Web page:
Cate Blanchett deserves her Oscar nomination for her portrayal of the imperious, narcissistic, unscrupulous orchestra conductor Lydia Tar, whose professional brilliance and sleek personal style have made her a global celebrity.

We meet her at the peak of her career.  She is backstage about to make an entrance at her own book launch in a Manhattan auditorium.  A couple of deep breaths, a tug on her new, impeccably hand-tailored mannish black jacket, a smoothing of her pulled-back blond hair and a toss of that high-cheekboned head and she’s ready to face her adoring public: a full house of New York’s affluent intellectual elite. 

‘Lydia Tár is many things,’ says New Yorker journalist Adam Gopnik, a real person who plays himself, and whose live onstage interview with this rock star intellectual is a neat way of delivering Tar’s backstory.  He goes on to tell us that as well as being the first female conductor of a prestigious Berlin orchestra, she is a virtuoso pianist, a writer, a composer, an ethnomusicologist (special subject Andean music) and a member of the EGOT club – one of only 15 people in the world to have won an Emmy, a Grammy, an Oscar and a Tony.  Wow. 

They chat about the orchestras Lydia’s conducted, the music she’s composed, the films she’s scored, the books she’s written and the many awards she’s won. We also learn about her devotion to great composers like Mahler (she’s about to do a major live recording of his 5th symphony for Deutsche Grammophon) and great conductors like Leonard Bernstein, to whom she refers as ‘Lenny’.  She gives good interview, and even if you aren’t a classical music buff you will find the conversation and her performance riveting.   

The story so far looks like a documentary, and so thoroughly steeped is it in the world of high-end classical music, and so meticulously researched – all the references are to real-life performers, composers and conductors – that you have to remind yourself that Lydia Tar is a fictional character. 

It’s only when the film moves on to examine Lydia Tar in close-up that we realise no fly-on-the-wall doco could capture such an intimate, revealing and ultimately unflattering view of any person.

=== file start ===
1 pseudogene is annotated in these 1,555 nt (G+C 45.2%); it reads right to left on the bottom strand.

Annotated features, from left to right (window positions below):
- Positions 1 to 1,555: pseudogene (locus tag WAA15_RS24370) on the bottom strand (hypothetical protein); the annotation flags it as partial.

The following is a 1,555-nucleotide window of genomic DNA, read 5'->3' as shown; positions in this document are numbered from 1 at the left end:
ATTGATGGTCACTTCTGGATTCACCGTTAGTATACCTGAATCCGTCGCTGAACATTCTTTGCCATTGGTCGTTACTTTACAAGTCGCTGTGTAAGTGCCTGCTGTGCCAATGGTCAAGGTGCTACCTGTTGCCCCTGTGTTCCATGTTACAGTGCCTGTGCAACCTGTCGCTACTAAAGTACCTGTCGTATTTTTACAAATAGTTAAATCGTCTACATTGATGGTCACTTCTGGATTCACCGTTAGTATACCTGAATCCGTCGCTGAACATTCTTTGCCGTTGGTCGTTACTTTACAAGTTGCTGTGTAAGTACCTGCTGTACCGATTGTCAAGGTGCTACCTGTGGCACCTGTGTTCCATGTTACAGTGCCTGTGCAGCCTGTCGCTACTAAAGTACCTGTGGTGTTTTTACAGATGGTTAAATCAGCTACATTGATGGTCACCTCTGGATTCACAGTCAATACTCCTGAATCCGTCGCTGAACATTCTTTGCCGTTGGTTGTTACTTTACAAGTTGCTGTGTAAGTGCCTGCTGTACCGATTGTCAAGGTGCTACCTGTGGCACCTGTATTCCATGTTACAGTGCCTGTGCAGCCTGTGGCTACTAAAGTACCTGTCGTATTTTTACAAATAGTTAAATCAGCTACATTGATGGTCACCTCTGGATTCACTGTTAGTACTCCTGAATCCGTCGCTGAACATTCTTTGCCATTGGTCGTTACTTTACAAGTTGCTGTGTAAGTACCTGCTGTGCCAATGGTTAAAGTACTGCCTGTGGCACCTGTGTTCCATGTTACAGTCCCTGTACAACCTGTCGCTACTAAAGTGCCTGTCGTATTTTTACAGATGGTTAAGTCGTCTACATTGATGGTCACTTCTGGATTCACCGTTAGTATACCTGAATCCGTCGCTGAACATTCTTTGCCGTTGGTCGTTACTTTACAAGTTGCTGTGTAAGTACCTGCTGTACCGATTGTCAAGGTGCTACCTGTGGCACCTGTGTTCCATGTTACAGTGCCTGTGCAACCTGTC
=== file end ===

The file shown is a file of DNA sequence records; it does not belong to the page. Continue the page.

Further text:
Lydia has a busy life.  She lives with her violinist wife Sharon and their adopted daughter Petra in a stylish apartment in Berlin.  She lunches and gossips with exalted friends and colleagues.  She rehearses her orchestra with unflagging perfectionism.  She jets back and forth to the cultural capitals of the world.  She has her world at her feet.

She doesn’t suffer fools.  During an advanced conducting seminar at Juilliard, one of her students proclaims that as a BIPOC (Black Indigenous Person Of Colour) he can’t ‘get with’ Bach, on account of the composer’s patriarchal attitudes.  She has no time for the inanities of modern identity politics and scathingly and scornfully dismisses his complaint. 

I have to admit I cheered her on with this but it’s downhill all the way from here for Lydia in her personal and professional life, and in her likeability as a character.   

Lydia Tar is not a nice person.  She’s a sexual predator who’s left a trail of emotional damage in her wake.  She tyrannizes her personal assistant, Francesca, a discarded conquest.  She makes a nasty threat to one of Petra’s schoolfriends who may have bullied her child, who is, it seems, the only human being with whom Lydia’s relationship is not ‘transactional’, as Sharon puts it.  She cheats on Sharon, and schemes against friends and colleagues to get what she wants.

The suicide of a former protégé – a young woman – marks the start of Lydia’s fall from grace.  She tries to cover her tracks in this affair, erasing emails and pressing the unhappy Francesca to do the same, at the same time playing ruthless office politics to promote a young Russian cellist – female of course – to whom she has taken a fancy. 

In the end, her hubris, her appetites and her disloyalty take their toll on her personal life and her career.  Pride cometh before a fall, and she’s a textbook case.   

Cate Blanchett has already won a Best Actress prize at Venice for her role as Lydia Tar.  I think she deserves to win the Oscar although I haven’t seen the other performances. 

My companion thought Tar a bit long.  It is over 2 and a half hours, but I can’t think which bits should have been cut out and I found it engrossing throughout.